“This is what you dream of, this is what you play football for, and this is what you want to do. You want to play on the big stage where everyone can watch you play, and you can show your quality. It was a great honour.”
How is the FIFA World Cup breaking down barriers between cultures and improving understanding between people from all over the world?
“It brings people together. We talk about so many crises all over the world. When it comes to the FIFA World Cup, people don’t think about what’s going on anymore. Everyone is thinking about: “Who is playing today? What time is the game? We want to watch the FIFA World Cup, we want to watch football.” Football brings people together.
“Forget about what situation you have been in life, once it comes to football, everyone wants to be playing, everyone wants to watch, everyone wants to see the best players, and everyone wants to see who is better. It brings people, it brings countries, friends, families, and everyone together.”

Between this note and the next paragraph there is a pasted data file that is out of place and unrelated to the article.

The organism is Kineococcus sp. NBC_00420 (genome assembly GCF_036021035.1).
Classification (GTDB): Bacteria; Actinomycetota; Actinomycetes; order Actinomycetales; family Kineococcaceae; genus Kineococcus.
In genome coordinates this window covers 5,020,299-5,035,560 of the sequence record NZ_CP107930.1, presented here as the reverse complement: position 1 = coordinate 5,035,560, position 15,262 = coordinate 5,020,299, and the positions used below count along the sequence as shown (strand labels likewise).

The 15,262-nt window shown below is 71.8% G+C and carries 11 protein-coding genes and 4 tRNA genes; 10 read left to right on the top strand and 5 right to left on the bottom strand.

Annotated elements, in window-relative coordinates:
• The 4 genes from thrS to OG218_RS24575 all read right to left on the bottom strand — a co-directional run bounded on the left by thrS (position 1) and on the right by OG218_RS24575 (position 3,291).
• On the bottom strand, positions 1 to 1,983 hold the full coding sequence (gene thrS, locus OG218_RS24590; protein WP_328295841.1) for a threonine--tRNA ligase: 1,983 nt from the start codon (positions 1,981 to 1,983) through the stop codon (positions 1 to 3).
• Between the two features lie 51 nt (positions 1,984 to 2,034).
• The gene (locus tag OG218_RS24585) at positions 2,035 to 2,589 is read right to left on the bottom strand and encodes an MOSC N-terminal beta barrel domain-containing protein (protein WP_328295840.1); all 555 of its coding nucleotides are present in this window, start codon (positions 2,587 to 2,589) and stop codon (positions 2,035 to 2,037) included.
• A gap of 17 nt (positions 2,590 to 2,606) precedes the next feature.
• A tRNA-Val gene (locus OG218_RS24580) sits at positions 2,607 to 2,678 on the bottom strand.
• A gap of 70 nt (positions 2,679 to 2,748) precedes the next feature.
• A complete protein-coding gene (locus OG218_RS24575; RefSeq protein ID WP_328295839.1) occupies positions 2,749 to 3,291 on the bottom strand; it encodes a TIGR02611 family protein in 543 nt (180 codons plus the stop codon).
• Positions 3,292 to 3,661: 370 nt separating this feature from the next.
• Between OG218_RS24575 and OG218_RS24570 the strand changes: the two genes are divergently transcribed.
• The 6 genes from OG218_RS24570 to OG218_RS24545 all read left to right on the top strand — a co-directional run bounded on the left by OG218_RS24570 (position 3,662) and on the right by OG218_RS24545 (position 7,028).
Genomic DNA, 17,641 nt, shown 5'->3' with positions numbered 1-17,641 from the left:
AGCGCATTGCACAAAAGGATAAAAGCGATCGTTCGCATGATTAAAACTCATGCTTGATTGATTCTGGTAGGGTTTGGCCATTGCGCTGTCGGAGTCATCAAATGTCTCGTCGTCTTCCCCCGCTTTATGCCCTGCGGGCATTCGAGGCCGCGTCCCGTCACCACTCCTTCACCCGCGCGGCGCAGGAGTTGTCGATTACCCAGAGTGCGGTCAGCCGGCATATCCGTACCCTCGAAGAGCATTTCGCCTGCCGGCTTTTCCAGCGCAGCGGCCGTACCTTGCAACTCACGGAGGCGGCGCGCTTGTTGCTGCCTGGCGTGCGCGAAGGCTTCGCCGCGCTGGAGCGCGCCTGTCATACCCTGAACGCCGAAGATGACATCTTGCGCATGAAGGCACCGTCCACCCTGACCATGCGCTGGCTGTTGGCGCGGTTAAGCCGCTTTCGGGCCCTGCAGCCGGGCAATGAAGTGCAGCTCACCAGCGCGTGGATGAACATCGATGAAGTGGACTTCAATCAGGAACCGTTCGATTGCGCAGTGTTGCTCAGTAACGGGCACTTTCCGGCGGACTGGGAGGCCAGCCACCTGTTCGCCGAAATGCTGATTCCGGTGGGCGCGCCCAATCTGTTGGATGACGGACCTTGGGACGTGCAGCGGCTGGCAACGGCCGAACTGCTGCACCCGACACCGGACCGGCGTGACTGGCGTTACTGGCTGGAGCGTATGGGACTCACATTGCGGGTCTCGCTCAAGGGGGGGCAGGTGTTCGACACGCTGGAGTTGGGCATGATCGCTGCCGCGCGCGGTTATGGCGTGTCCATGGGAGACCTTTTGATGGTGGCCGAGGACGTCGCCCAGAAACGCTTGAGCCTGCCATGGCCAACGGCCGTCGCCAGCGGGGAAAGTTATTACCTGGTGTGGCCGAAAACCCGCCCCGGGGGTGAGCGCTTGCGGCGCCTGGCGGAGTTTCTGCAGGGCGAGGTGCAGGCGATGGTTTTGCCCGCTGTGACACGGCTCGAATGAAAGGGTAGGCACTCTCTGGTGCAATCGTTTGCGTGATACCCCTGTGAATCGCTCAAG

Why is it important to enshrine football as part of our education?
“It is really important. It really brings everyone together. I’ve been to Tonga, and when you look at the kids, the young girls and young boys, you see how happy they are. Even if it’s just for two minutes or one hour, they enjoy it.
“We had a great time there. You see that everyone wants to be there. They want to play. Some of them don’t have shoes, but they enjoy football. It brings back the same memories for me: growing up without shoes when playing football in my city. In my city, when you see kids like this, you put a game together, and you educate them as well: “If you want to play football, then you also need to go to school.”
FIFA has taken a step to moderate social media channels and filter out hate speech. How can that measure positively impact the players in Qatar?
“I think we need to speak more about this now, especially social media. We need to try to educate the younger ones – not only the young ones but the older ones too – everyone needs to be educated about what is right and what is not good.
“We have to learn how to be vocal a little bit to see this outside. And I think when we come together, we can change this. It’s not going to be easy, but we will keep trying.”